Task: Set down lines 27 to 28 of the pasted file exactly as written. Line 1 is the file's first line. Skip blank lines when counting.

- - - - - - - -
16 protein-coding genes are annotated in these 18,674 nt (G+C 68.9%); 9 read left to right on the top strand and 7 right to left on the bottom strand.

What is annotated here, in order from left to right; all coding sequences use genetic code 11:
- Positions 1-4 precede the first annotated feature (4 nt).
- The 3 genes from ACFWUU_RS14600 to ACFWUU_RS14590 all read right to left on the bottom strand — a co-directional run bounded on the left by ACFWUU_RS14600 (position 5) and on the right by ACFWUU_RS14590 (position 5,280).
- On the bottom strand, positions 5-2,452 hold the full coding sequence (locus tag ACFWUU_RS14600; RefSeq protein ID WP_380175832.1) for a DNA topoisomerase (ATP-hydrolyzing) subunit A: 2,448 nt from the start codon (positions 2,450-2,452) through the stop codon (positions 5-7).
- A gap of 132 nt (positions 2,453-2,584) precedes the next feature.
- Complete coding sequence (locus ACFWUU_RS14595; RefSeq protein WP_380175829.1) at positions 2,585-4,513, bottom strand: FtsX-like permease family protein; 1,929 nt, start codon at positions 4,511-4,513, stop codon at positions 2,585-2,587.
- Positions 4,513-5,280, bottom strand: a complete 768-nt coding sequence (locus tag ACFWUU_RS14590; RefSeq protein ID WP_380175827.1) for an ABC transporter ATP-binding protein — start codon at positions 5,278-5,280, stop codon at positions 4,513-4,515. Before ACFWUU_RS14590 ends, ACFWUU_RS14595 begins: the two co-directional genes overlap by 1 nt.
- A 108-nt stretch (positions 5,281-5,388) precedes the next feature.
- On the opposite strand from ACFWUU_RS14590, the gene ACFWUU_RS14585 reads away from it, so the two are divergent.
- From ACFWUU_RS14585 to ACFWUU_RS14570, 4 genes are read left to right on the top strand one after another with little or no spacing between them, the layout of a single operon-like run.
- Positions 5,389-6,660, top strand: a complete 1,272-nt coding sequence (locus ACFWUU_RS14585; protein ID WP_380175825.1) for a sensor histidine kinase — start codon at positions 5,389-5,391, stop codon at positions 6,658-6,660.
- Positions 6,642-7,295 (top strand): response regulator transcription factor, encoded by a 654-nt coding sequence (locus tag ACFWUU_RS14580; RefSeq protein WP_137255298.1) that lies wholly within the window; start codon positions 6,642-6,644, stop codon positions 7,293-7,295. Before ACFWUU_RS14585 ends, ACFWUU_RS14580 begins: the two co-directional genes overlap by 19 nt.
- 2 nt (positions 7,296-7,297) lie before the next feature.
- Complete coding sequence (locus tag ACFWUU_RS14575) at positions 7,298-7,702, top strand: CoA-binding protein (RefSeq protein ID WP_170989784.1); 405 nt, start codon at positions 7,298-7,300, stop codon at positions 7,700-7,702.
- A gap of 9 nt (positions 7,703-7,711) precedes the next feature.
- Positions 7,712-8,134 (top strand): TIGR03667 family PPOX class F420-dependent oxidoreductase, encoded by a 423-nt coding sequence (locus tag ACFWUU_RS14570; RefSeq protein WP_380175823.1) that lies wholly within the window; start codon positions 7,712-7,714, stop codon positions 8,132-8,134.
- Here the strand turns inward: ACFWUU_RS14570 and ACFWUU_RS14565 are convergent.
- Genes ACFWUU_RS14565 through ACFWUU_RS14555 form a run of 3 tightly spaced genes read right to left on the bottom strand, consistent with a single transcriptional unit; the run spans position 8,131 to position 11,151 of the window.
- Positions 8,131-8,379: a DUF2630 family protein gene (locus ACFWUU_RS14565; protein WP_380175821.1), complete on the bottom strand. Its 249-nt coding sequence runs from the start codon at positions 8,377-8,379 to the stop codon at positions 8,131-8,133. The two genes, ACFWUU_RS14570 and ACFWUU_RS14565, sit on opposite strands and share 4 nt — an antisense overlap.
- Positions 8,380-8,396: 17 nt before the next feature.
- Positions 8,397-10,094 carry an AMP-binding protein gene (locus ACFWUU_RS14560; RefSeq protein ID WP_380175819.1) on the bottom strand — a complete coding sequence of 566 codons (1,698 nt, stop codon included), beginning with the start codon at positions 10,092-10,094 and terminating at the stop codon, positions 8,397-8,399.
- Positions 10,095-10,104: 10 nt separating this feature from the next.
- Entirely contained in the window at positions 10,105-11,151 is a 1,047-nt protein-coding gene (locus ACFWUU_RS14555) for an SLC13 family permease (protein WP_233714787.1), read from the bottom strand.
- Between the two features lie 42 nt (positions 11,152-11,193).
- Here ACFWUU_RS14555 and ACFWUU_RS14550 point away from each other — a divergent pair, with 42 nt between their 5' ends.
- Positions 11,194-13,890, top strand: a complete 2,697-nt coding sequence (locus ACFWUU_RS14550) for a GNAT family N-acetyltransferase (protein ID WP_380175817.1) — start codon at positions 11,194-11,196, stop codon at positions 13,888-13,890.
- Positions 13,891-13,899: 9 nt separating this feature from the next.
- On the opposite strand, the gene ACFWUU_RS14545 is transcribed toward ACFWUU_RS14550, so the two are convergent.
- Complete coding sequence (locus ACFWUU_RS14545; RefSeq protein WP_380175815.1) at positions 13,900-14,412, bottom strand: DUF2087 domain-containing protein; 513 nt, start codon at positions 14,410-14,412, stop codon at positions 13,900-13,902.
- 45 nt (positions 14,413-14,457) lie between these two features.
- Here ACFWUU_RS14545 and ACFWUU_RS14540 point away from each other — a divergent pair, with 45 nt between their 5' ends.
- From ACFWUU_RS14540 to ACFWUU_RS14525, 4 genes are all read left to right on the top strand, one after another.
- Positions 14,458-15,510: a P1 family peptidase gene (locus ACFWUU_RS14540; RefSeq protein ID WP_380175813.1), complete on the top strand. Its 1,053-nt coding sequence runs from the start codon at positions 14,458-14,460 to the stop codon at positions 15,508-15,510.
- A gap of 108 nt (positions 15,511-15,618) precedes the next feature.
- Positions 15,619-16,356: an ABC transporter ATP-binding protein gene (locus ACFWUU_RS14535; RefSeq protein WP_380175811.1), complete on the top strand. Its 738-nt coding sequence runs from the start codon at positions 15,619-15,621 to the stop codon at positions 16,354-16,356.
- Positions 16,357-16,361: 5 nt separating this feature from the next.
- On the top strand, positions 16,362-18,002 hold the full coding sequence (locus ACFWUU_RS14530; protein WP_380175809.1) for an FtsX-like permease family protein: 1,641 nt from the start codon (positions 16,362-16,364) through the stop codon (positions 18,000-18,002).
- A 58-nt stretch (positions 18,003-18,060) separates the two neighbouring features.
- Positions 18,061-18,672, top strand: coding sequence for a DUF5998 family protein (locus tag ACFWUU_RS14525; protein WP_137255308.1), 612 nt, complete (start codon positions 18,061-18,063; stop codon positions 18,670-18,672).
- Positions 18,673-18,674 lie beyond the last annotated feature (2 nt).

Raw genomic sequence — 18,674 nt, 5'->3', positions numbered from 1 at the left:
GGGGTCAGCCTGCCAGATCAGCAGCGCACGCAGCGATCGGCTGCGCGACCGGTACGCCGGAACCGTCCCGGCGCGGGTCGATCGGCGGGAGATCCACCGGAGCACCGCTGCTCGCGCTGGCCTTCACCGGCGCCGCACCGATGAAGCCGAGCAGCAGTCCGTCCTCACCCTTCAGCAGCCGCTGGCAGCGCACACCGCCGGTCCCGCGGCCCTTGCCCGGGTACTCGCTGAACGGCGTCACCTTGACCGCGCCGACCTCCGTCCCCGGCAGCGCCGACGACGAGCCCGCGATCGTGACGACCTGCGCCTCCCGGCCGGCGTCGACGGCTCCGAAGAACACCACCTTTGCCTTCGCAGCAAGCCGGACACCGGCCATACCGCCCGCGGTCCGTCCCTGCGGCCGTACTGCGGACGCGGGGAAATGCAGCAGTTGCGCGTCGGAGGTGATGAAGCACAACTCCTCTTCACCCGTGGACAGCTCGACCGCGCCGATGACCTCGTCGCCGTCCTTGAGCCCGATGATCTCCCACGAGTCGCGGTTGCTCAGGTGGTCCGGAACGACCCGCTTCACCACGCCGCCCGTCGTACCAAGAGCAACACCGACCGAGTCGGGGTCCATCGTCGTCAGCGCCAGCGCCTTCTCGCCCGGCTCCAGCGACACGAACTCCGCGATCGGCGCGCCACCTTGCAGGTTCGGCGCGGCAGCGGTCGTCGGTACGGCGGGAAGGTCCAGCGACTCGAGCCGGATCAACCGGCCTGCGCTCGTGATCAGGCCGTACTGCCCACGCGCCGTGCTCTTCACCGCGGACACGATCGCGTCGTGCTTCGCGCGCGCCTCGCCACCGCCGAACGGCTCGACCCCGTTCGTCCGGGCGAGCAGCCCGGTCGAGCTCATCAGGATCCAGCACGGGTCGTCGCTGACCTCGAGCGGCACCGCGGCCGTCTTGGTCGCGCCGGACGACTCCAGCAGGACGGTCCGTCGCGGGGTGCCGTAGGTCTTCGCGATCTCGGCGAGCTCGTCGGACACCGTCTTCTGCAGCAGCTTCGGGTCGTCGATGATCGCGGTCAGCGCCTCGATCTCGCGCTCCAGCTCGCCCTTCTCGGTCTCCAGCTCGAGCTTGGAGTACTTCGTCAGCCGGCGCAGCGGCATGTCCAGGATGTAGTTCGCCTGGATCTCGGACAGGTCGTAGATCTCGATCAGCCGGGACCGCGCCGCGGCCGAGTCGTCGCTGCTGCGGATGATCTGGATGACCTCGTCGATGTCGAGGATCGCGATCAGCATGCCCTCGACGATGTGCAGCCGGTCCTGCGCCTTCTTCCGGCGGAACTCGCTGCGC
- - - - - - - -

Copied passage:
- Positions 11,194-13,890, top strand: a complete 2,697-nt coding sequence (locus ACFWUU_RS14550) for a GNAT family N-acetyltransferase (protein ID WP_380175817.1) — start codon at positions 11,194-11,196, stop codon at positions 13,888-13,890.
- Positions 13,891-13,899: 9 nt separating this feature from the next.